Issue 105, March/April 2001
It was a sunny Friday afternoon, and Tracy was three days past the due date for her first baby. After finishing up the tenth call of the day from well-meaning but anxious friends and relatives, she headed out the door for her weekly checkup with her obstetrician. "If you don't go into labor by your next appointment, we may have to induce you," her doctor had advised. Tracy wondered if the slight menstrual-like cramps she'd had the past few days meant that something was happening at last.
At the doctor's office, a vaginal examination revealed that Tracy was 2 centimeters dilated, her cervix 80 percent effaced, with the baby at minus one station. According to an ultrasound scan, her amniotic fluid levels seemed borderline low, and because she was having mild contractions, the doctor suggested that she "go on over to the hospital and have a baby today!"
Excited, Tracy called her husband at work. He rushed to meet her at the hospital, where she was admitted and hooked up to an IV. Eight hours later, with no further progress, Tracy received an epidural, and labor was induced by the intravenous administration of the commonly used drug Pitocin. A few hours later, her bag of waters was broken artificially; 36 hours later, Tracy was recovering from a C-section after delivering a healthy, 7-pound baby girl. Why did Tracy have to undergo a C-section? What, if anything, had gone wrong?
Nearly two decades ago, Roberto Caldreyo-Barcia, MD, former president of the International Federation of Obstetricians and Gynecologists and an eminent researcher into the effects of obstetrical interventions, made the stunning statement that "Pitocin is the most abused drug in the world today."1 According to the Journal of the American Medical Association, 16 percent of expectant mothers are induced in the US; another 16 percent go into labor spontaneously but are helped along ("augmented") by Pitocin or a variety of other labor-stimulating interventions.2 Other estimates range from 12 to 60 percent of mothers, depending on whether the numbers refer to type of induction or augmentation, the population sample, or the mother's socioeconomic background.3-18
Pitocin is a synthetic oxytocin (the natural hormone that induces labor) made from pituitary extracts from various mammals, combined with acetic acid for pH adjustment and .5 percent chloretone, which acts as a preservative. The World Health Organization deplores routinely using Pitocin. The Physicians' Desk Reference says that Pitocin should be used only when medically necessary, beginning with a minimal dosage, as there's no way of predicting a pregnant woman's response. The induced mother should receive oxygen, be continuously monitored by EFM, and have competent, consistent medical supervision. At the first sign of overdosage, such as or fetal distress, Pitocin should be discontinued, and the patient treated with symptomatic and support therapy. After being induced, the laboring mother can still help her labor progress through natural techniques such as walking (if she's not had an epidural), changing positions, emptying her bladder once an hour, and nipple stimulation.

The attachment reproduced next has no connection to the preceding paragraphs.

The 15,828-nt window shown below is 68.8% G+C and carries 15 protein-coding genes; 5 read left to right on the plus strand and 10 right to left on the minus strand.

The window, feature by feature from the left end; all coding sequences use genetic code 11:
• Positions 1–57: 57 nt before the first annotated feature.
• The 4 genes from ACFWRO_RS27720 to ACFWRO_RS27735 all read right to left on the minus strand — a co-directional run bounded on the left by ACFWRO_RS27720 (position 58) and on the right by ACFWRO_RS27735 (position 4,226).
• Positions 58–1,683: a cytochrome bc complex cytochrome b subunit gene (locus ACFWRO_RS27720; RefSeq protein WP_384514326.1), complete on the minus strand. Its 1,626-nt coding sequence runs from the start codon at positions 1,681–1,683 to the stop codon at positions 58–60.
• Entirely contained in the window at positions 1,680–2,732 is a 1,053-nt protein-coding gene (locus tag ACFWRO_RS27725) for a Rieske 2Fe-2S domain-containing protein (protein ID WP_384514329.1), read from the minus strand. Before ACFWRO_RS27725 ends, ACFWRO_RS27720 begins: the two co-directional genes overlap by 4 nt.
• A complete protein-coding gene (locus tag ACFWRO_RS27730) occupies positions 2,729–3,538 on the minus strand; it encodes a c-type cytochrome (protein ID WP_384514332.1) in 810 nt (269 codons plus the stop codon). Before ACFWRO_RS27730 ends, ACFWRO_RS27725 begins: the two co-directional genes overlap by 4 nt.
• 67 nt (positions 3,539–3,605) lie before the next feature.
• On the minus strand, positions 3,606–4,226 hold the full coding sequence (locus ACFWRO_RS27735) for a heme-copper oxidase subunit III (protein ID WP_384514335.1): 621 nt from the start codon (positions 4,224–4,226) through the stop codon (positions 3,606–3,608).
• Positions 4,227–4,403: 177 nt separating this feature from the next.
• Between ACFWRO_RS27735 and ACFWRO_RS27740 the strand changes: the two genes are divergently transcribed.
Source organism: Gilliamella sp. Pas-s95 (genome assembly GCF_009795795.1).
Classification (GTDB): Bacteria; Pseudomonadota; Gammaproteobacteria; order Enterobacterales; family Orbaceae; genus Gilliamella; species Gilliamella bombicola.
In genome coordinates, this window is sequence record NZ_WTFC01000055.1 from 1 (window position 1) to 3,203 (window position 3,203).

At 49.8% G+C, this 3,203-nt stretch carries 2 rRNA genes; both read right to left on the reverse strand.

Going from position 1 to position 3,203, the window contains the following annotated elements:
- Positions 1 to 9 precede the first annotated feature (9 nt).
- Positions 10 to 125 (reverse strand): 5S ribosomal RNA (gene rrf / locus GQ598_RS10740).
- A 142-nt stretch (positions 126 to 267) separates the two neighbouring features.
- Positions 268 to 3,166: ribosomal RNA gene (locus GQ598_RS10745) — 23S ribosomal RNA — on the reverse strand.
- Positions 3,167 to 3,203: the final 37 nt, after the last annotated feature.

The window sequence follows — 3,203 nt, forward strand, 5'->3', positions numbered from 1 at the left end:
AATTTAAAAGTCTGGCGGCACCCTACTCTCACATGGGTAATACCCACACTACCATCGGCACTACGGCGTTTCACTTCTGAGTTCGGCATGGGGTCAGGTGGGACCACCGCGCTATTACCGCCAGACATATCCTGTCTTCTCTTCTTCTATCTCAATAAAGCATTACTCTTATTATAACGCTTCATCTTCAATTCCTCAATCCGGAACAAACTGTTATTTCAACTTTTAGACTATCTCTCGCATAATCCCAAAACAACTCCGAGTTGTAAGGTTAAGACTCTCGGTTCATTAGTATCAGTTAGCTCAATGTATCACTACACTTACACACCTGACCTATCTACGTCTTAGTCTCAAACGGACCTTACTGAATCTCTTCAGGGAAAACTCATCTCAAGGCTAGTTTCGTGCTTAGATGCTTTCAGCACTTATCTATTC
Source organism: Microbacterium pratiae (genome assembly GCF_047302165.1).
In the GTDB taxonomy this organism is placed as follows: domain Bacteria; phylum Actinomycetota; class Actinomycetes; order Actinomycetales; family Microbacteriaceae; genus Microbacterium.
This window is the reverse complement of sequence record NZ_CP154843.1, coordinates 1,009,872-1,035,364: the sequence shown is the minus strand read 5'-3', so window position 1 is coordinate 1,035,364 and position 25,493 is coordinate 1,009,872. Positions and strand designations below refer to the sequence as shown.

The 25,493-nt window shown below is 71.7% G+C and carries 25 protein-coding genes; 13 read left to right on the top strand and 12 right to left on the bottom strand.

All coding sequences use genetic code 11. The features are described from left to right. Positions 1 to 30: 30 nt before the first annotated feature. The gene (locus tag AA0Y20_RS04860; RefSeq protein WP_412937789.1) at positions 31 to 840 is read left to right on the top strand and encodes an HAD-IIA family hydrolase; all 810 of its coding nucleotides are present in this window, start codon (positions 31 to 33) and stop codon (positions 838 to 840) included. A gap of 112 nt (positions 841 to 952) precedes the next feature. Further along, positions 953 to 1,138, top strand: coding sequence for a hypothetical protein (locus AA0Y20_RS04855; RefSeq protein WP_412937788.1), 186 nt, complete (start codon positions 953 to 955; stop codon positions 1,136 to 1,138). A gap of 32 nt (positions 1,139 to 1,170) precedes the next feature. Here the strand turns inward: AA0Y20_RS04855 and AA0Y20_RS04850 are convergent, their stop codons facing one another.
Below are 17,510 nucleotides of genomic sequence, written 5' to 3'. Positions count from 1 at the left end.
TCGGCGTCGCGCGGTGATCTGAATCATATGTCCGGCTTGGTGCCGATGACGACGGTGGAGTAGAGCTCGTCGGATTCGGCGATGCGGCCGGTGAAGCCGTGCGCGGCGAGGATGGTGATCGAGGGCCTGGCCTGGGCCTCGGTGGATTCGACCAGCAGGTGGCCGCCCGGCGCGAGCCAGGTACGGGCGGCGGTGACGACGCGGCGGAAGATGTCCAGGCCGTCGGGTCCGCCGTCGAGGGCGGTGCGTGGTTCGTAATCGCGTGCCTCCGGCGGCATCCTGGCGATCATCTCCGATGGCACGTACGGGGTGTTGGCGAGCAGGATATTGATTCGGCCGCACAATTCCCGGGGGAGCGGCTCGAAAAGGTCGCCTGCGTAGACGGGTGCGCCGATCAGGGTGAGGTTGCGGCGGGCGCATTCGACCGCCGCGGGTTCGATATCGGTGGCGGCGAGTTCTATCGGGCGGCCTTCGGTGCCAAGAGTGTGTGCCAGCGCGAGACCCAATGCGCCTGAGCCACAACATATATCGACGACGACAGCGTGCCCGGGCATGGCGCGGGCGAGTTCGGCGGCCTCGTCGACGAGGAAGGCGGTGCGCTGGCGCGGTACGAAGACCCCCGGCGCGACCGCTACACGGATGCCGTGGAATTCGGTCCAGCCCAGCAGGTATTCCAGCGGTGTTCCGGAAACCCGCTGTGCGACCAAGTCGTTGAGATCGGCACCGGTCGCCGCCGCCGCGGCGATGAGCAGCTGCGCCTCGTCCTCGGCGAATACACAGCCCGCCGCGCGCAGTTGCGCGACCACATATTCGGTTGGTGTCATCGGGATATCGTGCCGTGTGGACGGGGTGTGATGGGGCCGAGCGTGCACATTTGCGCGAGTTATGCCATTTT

Pitocin can cause increased pain, fetal distress, , and retained placenta; and recent research suggests that exposure to Pitocin may be a factor in causing autism.19-20
A survey by Robbie Davis-Floyd, a cultural anthropologist at the University of Texas, found that 81 percent of women in US hospitals receive Pitocin either to induce or augment their labors.21 Regardless of exactly how many labors are induced in the US today, the majority aren't medically necessary, and between 40 and 50 percent resulted in failed induction.22 A review of the medical literature on routine induction of labor reveals that disagreement among medical researchers in different countries is rampant, and no conclusive evidence exists that routine induction of labor at any gestational age improves the outcome for either mother or baby.23 Caldreyo-Barcia concluded that induction is medically required in only 3 percent of pregnancies24 and that therefore approximately 75 percent of all inductions put both the mother and baby at risk.25
The "Cultural Warping of Childbirth"
Induction of labor is defined by the American College of Obstetricians and Gynecologists (ACOG) as "the stimulation of uterine contractions before the spontaneous onset of labor for the purpose of accomplishing delivery"--that is, artificially starting a labor that has not begun naturally on its own. Augmenting labor, often confused with induction, is a slightly different process, used to help or speed up a labor that began on its own. Midwives, physicians, and other healthcare providers have been inducing labor for as long as the human race has attempted to gain control over the processes of nature. A basic fear of the natural process of childbirth has led, over many centuries, to what President of the American Foundation for Maternal-Child Health Doris Haire describes as "the cultural warping of childbirth." Justifiable fear about the possible death of a baby or mother in childbirth, combined with beliefs in magic, rituals, drugs, herbal remedies, and much later, technology, has led to the use of a whole host of "cures" for labors that didn't seem to start "on time."
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